- "Marburg haemorrhagic fever fact sheet". World Health Organization. November 2012. Retrieved 31 May 2016.
- "NINDS Multiple Sclerosis Information Page". National Institute of Neurological Disorders and Stroke. November 19, 2015. Retrieved 6 March 2016.
- Compston A, Coles A (October 2008). "Multiple sclerosis". Lancet. 372 (9648): 1502–17. doi:10.1016/S0140-6736(08)61620-7. PMID 18970977.
- Compston A, Coles A (April 2002). "Multiple sclerosis". Lancet. 359 (9313): 1221–31. doi:10.1016/S0140-6736(02)08220-X. PMID 11955556.
- Murray ED, Buttner EA, Price BH (2012). "Depression and Psychosis in Neurological Practice". In Daroff R, Fenichel G, Jankovic J, Mazziotta J (eds.). Bradley's neurology in clinical practice (6th ed.). Philadelphia, PA: Elsevier/Saunders. ISBN 978-1-4377-0434-1.
- Jayam Trouth A, Dabi A, Solieman N, Kurukumbi M, Kalyanam J (2012). "Myasthenia gravis: a review". Autoimmune Diseases. 2012: 874680. doi:10.1155/2012/874680. PMC 3501798. PMID 23193443.
- MGFA. "Myasthenia Gravis: Frequently Asked Questions". www.myasthenia.org. Retrieved 2018-02-13.
- Kaufman SS, Green KY, Korba BE (May 2014). "Treatment of norovirus infections: moving antivirals from the bench to the bedside". Antiviral Research. 105: 80–91. doi:10.1016/j.antiviral.2014.02.012. PMC 4793406. PMID 24583027.
- "Norovirus". www.cdc.gov. Centers for Disease Control. 2018-12-21. Retrieved 2019-02-18.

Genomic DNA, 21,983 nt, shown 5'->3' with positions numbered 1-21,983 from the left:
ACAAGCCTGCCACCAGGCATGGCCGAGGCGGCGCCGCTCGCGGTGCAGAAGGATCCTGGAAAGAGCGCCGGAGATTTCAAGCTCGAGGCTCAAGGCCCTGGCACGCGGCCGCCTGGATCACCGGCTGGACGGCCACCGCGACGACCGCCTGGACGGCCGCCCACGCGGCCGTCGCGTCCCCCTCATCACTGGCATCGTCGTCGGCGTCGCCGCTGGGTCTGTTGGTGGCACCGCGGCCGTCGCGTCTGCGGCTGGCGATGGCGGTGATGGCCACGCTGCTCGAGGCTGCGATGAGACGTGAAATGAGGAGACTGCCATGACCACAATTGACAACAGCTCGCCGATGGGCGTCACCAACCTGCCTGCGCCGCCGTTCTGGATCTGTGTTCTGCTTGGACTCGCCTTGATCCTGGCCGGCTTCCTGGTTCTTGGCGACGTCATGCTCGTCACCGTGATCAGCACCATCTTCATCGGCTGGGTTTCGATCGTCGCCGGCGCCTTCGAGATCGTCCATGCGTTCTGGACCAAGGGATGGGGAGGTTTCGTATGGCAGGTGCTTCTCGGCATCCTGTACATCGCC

- First, Michael B. (2014-06-01). "DSM-5 and Paraphilic Disorders". Journal of the American Academy of Psychiatry and the Law Online. 42 (2): 191–201. ISSN 1093-6793. PMID 24986346.
- Seto, Michael; Ahmed, AG (June 2014). "Treatment and Management of Child Pornography Use". Psychiatric Clinics of North America. 37 (2): 207–214. doi:10.1016/j.psc.2014.03.004. PMID 24877707.
- "Pityriasis rubra pilaris". rarediseases.info.nih.gov. Retrieved 14 March 2019. This article incorporates text from this source, which is in the public domain.
- Rehman NA, Rehman AA, Ashraf IN, Ahmed S (May 2015). "Can Hutchinson-Gilford progeria syndrome be cured in the future?". Intractable & Rare Diseases Research. 4 (2): 111–2. doi:10.5582/irdr.2015.01003. PMC 4428187. PMID 25984432.
- Fitzgerald, Kelly (26 September 2012). "First Successful Treatment for Progeria, Rare Childhood Disease". Medical News Today. Retrieved 31 May 2016.
- "Progeria". Mayo Clinic. 3 May 2014. Retrieved 31 May 2016.
- "Does polio still exist? Is it curable?". World Health Organization. October 2015. Retrieved 31 May 2016.
- Boehncke, W. H.; Schön, M. P. (2015). "Boehncke, WH; Schön, MP (26 May 2015). "Psoriasis.". Lancet". Lancet. 386 (9997): 983–94. doi:10.1016/S0140-6736(14)61909-7. PMID 26025581.
- "Mayo Clinic Pulmonary Hypertension".
- "What is Rheumatoid Arthritis?". Arthritis Foundation. Retrieved 19 July 2017.
- Machold, Klaus (June 2010). "Prevention and cure of rheumatoid arthritis: Is it possible?". Best Practice & Research Clinical Rheumatology. 24 (3): 353–361. doi:10.1016/j.berh.2009.12.014. PMID 20534369.
- "Schizophrenia Treatment & Recovery: Getting the Help and Support You Need". HelpGuide.org. Retrieved 31 May 2016.
- "Schizophrenia fact sheet". World Health Organization. April 2016. Retrieved 31 May 2016.
- "Ataxias and Cerebellar or Spinocerebellar Degeneration Information Page: National Institute of Neurological Disorders and Stroke". NINDS. 19 February 2016. Retrieved 31 May 2016.
- "Trigeminal Neuralgia Fact Sheet". NINDS. 4 May 2017. Retrieved 5 December 2017.
- "Ulcerative Colitis". NIDDK. September 2014. Archived from the original on 28 July 2016. Retrieved 3 August 2016.